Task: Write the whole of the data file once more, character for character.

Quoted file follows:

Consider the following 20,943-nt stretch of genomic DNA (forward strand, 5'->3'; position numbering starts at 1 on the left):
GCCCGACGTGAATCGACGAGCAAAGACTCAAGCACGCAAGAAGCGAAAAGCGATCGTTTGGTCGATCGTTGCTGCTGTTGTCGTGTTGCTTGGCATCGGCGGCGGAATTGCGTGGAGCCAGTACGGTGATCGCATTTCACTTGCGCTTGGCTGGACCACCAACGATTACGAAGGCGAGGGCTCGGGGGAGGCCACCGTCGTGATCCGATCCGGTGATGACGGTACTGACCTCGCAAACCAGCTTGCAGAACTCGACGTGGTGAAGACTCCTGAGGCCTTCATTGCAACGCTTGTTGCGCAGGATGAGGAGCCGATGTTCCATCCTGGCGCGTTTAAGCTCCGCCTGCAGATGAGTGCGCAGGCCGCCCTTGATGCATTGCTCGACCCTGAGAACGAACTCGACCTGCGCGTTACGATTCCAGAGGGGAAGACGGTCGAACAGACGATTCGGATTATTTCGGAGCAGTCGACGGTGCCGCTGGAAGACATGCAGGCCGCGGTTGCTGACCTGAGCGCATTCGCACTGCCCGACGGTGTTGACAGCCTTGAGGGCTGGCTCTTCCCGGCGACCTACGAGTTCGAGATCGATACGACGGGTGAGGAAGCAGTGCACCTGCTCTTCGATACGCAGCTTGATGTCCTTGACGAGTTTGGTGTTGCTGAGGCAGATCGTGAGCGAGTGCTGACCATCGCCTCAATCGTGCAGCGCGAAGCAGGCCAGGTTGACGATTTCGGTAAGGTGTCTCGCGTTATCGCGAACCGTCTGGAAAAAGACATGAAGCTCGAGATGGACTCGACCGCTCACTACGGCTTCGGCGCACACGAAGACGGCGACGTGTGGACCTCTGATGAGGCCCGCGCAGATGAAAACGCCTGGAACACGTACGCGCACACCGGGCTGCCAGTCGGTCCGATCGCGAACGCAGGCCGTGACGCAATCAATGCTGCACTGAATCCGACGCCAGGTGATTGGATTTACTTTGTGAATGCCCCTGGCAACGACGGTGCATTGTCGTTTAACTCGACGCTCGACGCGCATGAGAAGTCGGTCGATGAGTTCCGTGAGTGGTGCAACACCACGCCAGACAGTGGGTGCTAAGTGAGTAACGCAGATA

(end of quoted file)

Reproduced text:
Consider the following 20,943-nt stretch of genomic DNA (forward strand, 5'->3'; position numbering starts at 1 on the left):
GCCCGACGTGAATCGACGAGCAAAGACTCAAGCACGCAAGAAGCGAAAAGCGATCGTTTGGTCGATCGTTGCTGCTGTTGTCGTGTTGCTTGGCATCGGCGGCGGAATTGCGTGGAGCCAGTACGGTGATCGCATTTCACTTGCGCTTGGCTGGACCACCAACGATTACGAAGGCGAGGGCTCGGGGGAGGCCACCGTCGTGATCCGATCCGGTGATGACGGTACTGACCTCGCAAACCAGCTTGCAGAACTCGACGTGGTGAAGACTCCTGAGGCCTTCATTGCAACGCTTGTTGCGCAGGATGAGGAGCCGATGTTCCATCCTGGCGCGTTTAAGCTCCGCCTGCAGATGAGTGCGCAGGCCGCCCTTGATGCATTGCTCGACCCTGAGAACGAACTCGACCTGCGCGTTACGATTCCAGAGGGGAAGACGGTCGAACAGACGATTCGGATTATTTCGGAGCAGTCGACGGTGCCGCTGGAAGACATGCAGGCCGCGGTTGCTGACCTGAGCGCATTCGCACTGCCCGACGGTGTTGACAGCCTTGAGGGCTGGCTCTTCCCGGCGACCTACGAGTTCGAGATCGATACGACGGGTGAGGAAGCAGTGCACCTGCTCTTCGATACGCAGCTTGATGTCCTTGACGAGTTTGGTGTTGCTGAGGCAGATCGTGAGCGAGTGCTGACCATCGCCTCAATCGTGCAGCGCGAAGCAGGCCAGGTTGACGATTTCGGTAAGGTGTCTCGCGTTATCGCGAACCGTCTGGAAAAAGACATGAAGCTCGAGATGGACTCGACCGCTCACTACGGCTTCGGCGCACACGAAGACGGCGACGTGTGGACCTCTGATGAGGCCCGCGCAGATGAAAACGCCTGGAACACGTACGCGCACACCGGGCTGCCAGTCGGTCCGATCGCGAACGCAGGCCGTGACGCAATCAATGCTGCACTGAATCCGACGCCAGGTGATTGGATTTACTTTGTGAATGCCCCTGGCAACGACGGTGCATTGTCGTTTAACTCGACGCTCGACGCGCATGAGAAGTCGGTCGATGAGTTCCGTGAGTGGTGCAACACCACGCCAGACAGTGGGTGCTAAGTGAGTAACGCAGATA